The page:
CBD as seen from Northcote at dusk


A love letter

My dearest red earth,

The sound of your waves ricochets in my memory, and I miss you.

It catches me off-guard, really. It will be a nice, sunny day on the top of Oslo. I am sitting on my balcony, enjoying the Northern sun on my face (no sunscreen needed). I bathe in it, stripping the layers off me so that my skin shines, exposed to fresh air for the first time in four months.

The sun then plays hide-and-seek behind a cloud and suddenly it is 10 degrees cooler. The layers quickly go back on. And off again, and on again. Your smell lingers in those summer clothes that lay stacked in storage.

Your water is so blue. Those blue eyes that stun me every time I look into them. I have tried to forget them. I want desperately to forget them. I was not born of the sea, so how have I developed such an affinity for it? You charm me with your old soul, and I am lured to your shores, blind with fascination.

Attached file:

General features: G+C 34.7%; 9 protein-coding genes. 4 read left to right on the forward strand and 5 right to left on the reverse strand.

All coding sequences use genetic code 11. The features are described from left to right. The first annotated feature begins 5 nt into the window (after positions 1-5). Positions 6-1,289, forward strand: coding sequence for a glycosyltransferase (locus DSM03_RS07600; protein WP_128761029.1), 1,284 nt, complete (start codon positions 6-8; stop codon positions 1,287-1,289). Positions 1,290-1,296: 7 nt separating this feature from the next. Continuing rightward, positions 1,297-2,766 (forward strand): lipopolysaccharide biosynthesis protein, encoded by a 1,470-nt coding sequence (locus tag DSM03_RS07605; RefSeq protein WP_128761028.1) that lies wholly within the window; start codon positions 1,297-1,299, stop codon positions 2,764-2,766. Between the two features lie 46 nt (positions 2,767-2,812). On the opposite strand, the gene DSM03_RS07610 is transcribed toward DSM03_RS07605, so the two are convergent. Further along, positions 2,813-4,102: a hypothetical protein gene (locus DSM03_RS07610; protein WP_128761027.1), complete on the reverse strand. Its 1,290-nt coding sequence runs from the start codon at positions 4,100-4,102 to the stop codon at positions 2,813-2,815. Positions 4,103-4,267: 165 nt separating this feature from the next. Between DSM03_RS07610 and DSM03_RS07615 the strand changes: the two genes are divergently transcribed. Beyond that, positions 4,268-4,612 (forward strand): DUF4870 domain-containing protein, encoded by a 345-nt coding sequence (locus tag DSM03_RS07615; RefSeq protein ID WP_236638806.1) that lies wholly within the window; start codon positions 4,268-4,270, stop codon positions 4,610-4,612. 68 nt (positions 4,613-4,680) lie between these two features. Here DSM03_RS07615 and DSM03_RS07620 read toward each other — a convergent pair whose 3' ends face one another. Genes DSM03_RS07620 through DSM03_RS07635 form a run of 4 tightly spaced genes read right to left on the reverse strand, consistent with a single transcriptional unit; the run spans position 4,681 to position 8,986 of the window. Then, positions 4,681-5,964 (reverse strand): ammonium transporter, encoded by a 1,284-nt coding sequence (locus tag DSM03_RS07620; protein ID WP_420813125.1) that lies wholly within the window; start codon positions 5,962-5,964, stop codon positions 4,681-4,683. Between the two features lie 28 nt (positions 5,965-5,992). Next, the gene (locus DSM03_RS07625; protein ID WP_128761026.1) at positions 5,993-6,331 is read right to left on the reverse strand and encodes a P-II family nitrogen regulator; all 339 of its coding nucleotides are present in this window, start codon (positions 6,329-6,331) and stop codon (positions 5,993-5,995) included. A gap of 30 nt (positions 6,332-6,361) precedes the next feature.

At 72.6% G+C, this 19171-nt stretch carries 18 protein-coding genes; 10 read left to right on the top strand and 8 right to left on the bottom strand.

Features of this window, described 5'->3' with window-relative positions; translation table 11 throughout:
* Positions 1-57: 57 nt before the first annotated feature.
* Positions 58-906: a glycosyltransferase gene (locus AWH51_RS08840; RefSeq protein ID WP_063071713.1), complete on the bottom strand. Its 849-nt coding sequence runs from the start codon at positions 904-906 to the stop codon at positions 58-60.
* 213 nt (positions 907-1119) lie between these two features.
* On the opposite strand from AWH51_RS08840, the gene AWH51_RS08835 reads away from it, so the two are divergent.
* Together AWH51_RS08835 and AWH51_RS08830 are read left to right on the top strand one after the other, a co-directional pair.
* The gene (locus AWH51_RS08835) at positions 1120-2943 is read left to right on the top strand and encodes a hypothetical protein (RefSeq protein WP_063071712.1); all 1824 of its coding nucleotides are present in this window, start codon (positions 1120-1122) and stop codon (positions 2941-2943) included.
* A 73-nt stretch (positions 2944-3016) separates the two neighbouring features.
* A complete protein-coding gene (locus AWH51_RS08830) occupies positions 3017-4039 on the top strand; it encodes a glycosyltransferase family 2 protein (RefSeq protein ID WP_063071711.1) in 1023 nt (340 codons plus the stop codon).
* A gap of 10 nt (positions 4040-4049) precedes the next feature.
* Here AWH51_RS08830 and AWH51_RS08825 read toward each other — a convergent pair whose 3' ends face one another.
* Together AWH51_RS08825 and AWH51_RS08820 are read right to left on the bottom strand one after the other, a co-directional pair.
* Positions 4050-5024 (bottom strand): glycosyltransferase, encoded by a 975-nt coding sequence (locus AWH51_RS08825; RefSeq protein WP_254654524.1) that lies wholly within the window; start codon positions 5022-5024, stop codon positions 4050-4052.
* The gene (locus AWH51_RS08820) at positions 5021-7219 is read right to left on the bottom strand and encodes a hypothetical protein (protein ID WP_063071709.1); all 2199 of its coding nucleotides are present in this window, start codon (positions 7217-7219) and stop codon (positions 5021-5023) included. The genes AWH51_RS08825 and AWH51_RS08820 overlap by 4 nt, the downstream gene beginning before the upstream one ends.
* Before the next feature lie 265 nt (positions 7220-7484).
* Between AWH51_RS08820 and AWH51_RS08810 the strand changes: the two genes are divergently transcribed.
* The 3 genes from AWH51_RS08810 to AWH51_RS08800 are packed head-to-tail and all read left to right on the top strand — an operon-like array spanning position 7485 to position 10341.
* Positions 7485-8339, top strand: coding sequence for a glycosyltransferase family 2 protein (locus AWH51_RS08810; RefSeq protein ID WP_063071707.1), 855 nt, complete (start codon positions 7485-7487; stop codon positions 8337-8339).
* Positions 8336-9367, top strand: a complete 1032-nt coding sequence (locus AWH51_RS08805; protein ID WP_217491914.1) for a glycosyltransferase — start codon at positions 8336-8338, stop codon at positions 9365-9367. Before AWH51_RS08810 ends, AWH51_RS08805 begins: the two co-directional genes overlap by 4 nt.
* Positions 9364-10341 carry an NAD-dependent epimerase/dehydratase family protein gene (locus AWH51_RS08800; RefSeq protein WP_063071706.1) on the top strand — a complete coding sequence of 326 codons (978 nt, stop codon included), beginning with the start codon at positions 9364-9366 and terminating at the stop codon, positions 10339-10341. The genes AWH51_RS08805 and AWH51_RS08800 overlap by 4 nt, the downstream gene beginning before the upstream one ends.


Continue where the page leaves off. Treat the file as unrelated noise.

My feet have not met my sandals in over four months now. They sit at my door, along with my umbrella, for who knew when you would need which? They wait patiently, collecting the dog hair and dust of my new reality.

Melbourne, my stubborn, mischievous Melbourne. How can I forget the roaring echo from the MCG on a Saturday evening, or giggling in Fitzroy Gardens with Anna, whispering sweet nothings to the coffees in our hands? (a splurge at $3.40). How I remember the smell of the 96 tram on a Sunday mid-day, everyone still in their Saturday Best. Ahhh, the joy of being bloated from too much fried tofu at Laksa Bar, where they knew who we were. We always ordered the same thing, didn’t we?

I love you despite your pretentious cafes with exposed brick walls, my meal served on a cutting board. God, I hate food served on a cutting board. Yes, the salad served on a slate of rock was worse…